New tug hits the water in Spain

The first of two new tugs for Sullom Voe, which will be the most powerful ever used by the harbour authority, was launched in Spain last week.

The 40-metre vessel, to be named Solan, was built in Valencia and enjoyed a trouble-free launch at the United Naval Valencia shipyard last Thursday.

SIC head of ports and harbours Roger Moore, who attended the ceremony together with harbour board chairman Alastair Cooper, engineering manager Peter Gray and chief engineer Jim Christie, said: “Thankfully everything went smoothly.”

The launch had been “sedate”, Capt Moore said, with the tug inching down the slip on a cradle. Eventually the remaining wire was cut and the vessel slid by gravity down the slip, with a tug pulling her into the water. Buoyancy bags were fitted to the cradle to make sure the new vessel did not hit the harbour bottom. Also present at the launch were the onsite supervision team, representatives from the shipyard and representatives from Lloyds.

Capt Moore said the procedure went “swimmingly well”. The Solan was then towed to a lay-by berth for final fitting out before sea trials. A celebratory meal was later hosted by the yard with traditional Spanish delicacies.

The Voith tug has a moulded beam of 14 metres and a moulded depth of five and a half metres. She has a bollard pull of 70 tonnes both ways with indications that she would exceed that, Capt Moore said.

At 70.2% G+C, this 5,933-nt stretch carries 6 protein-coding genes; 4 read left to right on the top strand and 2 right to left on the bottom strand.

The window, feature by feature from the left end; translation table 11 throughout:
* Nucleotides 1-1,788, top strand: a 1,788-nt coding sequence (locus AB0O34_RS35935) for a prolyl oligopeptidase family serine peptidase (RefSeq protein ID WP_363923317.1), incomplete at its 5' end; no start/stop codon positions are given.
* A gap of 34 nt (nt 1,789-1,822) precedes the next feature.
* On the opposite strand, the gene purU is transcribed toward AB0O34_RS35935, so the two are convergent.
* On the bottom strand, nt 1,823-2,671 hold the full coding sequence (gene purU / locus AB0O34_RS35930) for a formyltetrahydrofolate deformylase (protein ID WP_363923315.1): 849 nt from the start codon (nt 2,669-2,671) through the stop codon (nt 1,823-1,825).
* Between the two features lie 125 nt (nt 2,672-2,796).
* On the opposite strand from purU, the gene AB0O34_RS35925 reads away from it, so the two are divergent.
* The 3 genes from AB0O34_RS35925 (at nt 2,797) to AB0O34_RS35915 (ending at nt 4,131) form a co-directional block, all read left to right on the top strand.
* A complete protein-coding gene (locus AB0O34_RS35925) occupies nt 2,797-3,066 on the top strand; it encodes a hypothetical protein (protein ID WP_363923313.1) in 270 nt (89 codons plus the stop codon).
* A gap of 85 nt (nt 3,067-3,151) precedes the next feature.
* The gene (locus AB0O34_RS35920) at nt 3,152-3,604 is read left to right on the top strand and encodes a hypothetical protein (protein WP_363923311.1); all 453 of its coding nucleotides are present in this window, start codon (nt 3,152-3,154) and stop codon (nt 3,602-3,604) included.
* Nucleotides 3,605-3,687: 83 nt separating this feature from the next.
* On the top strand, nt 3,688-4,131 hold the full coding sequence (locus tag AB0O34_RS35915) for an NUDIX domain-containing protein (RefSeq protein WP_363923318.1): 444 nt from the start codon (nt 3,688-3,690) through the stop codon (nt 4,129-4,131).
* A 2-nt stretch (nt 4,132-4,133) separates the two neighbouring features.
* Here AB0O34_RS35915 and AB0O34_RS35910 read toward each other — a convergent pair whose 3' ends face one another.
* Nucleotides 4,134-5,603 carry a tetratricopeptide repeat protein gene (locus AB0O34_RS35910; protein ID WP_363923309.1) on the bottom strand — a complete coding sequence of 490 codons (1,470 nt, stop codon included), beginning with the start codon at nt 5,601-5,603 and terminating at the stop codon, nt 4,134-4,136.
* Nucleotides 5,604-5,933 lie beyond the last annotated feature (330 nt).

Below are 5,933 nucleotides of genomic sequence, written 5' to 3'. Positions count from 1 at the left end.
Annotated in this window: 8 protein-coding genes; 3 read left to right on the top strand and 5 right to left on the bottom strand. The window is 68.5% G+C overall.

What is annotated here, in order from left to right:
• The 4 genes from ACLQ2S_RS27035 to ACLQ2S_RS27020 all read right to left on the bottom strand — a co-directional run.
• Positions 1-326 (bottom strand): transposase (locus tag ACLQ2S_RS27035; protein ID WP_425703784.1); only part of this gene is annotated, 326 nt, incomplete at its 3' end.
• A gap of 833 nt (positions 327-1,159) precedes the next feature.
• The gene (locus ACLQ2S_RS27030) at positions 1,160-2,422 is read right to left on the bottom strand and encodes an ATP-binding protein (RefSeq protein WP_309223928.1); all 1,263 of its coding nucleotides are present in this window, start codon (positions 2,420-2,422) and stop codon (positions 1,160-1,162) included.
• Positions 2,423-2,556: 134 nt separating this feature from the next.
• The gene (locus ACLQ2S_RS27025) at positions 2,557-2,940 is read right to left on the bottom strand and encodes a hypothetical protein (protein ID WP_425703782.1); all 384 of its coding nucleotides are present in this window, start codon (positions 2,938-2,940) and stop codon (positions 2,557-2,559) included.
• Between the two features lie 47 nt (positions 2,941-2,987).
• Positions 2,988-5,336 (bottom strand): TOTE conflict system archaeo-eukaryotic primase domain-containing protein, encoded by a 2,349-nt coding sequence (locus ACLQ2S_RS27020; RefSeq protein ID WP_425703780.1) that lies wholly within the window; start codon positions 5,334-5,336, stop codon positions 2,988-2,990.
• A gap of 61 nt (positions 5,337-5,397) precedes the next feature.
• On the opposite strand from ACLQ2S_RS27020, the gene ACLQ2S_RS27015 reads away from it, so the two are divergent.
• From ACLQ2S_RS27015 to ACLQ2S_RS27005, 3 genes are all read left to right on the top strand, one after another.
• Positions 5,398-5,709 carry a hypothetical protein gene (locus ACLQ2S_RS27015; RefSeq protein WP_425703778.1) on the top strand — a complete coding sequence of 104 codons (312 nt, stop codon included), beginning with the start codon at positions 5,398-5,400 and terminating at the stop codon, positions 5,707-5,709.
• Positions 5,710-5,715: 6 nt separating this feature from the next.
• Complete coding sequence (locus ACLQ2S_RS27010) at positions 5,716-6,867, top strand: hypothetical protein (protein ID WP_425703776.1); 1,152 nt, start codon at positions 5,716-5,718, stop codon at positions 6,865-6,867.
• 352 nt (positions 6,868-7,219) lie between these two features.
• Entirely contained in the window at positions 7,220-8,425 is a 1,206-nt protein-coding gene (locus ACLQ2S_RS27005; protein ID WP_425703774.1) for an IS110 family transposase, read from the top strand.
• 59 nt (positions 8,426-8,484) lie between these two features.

The Solan is stronger in power and construction than her predeces­sors, with strengthening stringers behind the steel plates enabling her to withstand an impact of up to five knots without being damaged.

She will now undergo final fitting at the building yard before undergoing a series of sea trials. It is expected that she will be delivered to Shetland by the end of April 2010.

The name Solan (gannet) was chosen in a Shetland schools com­petition won by pupils from Bell’s Brae, Happyhansel and Sound Primary Schools who all chose the same name. The brief was that the name had to be relevant to Shetland and be easy to say on the radio. It then had to be vetted by the harbour board and the Registry of Ship­ping.

The second tug in the £13.3 million tug replacement programme is due to be launched at the same yard in late January or early February and will be named Bonxie (skua). This name was chosen by pupils from Skeld Primary School, who will join those who chose Solan in a naming ceremony.

The Union Naval Valencia yard is part of the Boluda group which has interests in tugs, ports, container ships and wine.


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